Your people cannot possibly be my people.

American individualism has always been in creative and generative tension with the call to live as one community. These days, however, that tension has largely been displaced by rampant sectarianism. Very few now try even to talk across the divide anymore. Rigid partisanship precludes the possibility of building a shared purpose as a people. We cannot see beyond our own firm boundaries.

Presidential historian Michael Beschloss spoke at the Westminster Town Hall Forum last Tuesday. More than 1700 people were here. The sanctuary and Westminster Hall were filled to overflowing.

We were surprised by the crowd. Why did so many people come? The mid-term elections were over and the relentless campaigning was behind us , and I think people wanted to take a longer view of where things stand in America. We had just marked the 100th anniversary of the Armistice ending the First World War. And our national Day of Thanksgiving is nearly upon us, always a time to pause and reflect on the road we as a people have trod, and on the journey ahead. People came that day to find hope for the future of our nation.

The questions asked of Beschloss at the Town Hall Forum focused less on any particular president, current or historic, and more on the present contentiousness in our land. People wrote question expressing serious anxiety about the health of our democracy. They wanted to hear from a professional historian whether things are as bad as they seem. They are, in his view.

Beschloss is deeply concerned about the nation and its future. In his study of history, he said, he knew of few times in our country’s life as fraught with division and discord, and the potential for worse, as ours. Even as he expressed hope about the enduring strength of American democracy, he warned about the risk of conflict escalating into violence.

This is not only a Republican-Democrat problem, or a conservative-progressive matter. It’s not even solely a political problem, nor merely a lack of civility. It’s something far more than that.

It’s the same question Ruth faced, a question of identity and belonging: whose people will be my people? Our people?

It shows up in the rural-urban divide. It can be seen in the widening gulf between those with a high level of economic comfort and those who have been left behind – and in the policies aimed at keeping things like that. We see it in unresolved racial disparities among us. It’s there in the backlash against immigrants. There’s a growing education gap and a perception of elitism among us.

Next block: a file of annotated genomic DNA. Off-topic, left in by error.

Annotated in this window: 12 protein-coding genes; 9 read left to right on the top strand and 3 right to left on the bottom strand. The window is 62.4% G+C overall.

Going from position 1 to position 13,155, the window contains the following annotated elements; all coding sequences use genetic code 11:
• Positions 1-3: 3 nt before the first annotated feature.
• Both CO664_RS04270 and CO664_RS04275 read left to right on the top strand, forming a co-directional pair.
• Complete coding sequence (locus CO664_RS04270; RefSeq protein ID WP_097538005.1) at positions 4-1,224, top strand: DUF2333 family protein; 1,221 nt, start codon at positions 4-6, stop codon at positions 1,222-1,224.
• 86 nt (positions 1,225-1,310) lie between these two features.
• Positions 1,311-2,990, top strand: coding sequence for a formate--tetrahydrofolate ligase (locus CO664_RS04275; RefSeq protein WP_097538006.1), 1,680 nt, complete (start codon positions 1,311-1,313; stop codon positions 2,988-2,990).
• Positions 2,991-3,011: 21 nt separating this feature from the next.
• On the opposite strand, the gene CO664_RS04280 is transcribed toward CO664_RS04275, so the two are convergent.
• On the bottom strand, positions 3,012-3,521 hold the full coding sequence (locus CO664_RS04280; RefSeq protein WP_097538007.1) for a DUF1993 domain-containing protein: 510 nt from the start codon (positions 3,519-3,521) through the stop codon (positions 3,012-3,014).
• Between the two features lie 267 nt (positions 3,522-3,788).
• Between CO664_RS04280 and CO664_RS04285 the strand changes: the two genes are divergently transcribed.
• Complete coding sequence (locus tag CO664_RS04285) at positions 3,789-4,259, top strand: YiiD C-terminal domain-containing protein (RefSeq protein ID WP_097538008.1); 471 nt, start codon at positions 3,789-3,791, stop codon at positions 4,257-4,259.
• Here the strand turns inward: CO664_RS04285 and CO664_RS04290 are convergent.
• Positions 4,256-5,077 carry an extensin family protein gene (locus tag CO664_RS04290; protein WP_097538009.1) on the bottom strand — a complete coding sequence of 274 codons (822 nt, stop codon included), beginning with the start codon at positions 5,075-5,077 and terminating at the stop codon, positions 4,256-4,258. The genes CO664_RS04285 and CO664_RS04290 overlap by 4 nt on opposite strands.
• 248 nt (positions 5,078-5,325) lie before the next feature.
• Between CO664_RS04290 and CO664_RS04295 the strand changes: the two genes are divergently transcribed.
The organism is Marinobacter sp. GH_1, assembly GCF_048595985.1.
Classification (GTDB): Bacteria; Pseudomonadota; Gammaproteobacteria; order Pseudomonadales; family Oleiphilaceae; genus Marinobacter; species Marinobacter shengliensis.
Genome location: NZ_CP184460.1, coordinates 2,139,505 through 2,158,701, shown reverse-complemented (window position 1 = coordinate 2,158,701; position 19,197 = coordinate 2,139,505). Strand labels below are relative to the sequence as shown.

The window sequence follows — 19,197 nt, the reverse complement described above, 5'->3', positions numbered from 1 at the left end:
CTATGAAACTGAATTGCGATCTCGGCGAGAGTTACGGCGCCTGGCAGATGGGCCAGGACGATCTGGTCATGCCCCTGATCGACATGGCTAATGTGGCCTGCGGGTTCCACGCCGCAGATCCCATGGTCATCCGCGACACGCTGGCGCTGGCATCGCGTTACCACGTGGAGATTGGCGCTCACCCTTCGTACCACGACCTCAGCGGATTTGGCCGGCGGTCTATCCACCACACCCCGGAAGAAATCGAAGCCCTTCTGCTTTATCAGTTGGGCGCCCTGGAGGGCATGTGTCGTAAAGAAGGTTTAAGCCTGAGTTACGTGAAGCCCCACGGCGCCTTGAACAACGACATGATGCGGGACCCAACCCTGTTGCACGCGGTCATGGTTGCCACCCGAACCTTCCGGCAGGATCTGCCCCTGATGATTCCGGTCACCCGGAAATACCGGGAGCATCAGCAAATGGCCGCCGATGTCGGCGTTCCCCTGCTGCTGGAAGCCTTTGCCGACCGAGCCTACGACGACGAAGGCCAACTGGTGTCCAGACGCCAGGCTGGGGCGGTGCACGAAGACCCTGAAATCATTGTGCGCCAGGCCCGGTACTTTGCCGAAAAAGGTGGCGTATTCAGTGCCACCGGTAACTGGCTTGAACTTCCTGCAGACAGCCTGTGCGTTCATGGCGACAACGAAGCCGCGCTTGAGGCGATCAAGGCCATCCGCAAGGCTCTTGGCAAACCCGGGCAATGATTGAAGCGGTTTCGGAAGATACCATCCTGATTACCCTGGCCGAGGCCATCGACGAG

We’re all caught up in it. We’re all caught up in the cultural dividing lines that cut across the nation. And naturally we think the “other side” is at fault; but none of us is innocent.

Beschloss said that when American presidents have found themselves leading in a time of war they always become more religious. He described Lincoln coming to Washington as an agnostic, and maybe even an atheist,, but as he sent men off to fight and die on the battlefield he turned to the Bible and to prayer for wisdom and strength and succor. We can hear it in his speeches; he quoted scripture all the time. He needed something beyond his own resources to bear the terrible burden and to help resolve the national crisis.

We need something, as well, beyond our own limited resources. What we’re facing, I think, can be described as a spiritual problem. We’re too mired in mundane, daily outrage to see things from a higher point of view.

In contrast, Ruth refuses to let the prevailing perception of reality – that Moab and Israel are enemies – define her own point of view.  She chooses to live according to a different reality. She seeks a deeper, broader, more generous perspective on the human family. She lifts her vision above the discord and looks beyond it. She wants to see things more as God intends them to be, not as the world sees them.

We’re in a moment where our nation lacks that kind of moral vision, a vision that looks beyond the immediacies of our divided house, a vision summoning us to conceive anew the possibilities the American experiment was meant to offer. We cannot keep living like this; there’s simply too much at stake not to try to reclaim the values at the heart of our democracy – values never perfectly implemented, but that have served as aspirational measures of our life together.

This is a Naomi and Ruth moment, and the question facing us is: whose people will be our people?

As Christians, we believe that Jesus embodies God’s response to that question.

In the coming season we will we speak of this one who is born in Bethlehem, the descendant of David. We will speak of him as Emmanuel, God with us.

Jesus does with all humanity what Ruth does with Naomi. He lives for others and loves them unconditionally, even at the risk of losing his own life.

In Jesus, and in Ruth, we have the blueprint for human community: a generosity of spirit that starts by saying, “Your people will be our people.”

Thanks be to God.

Amen.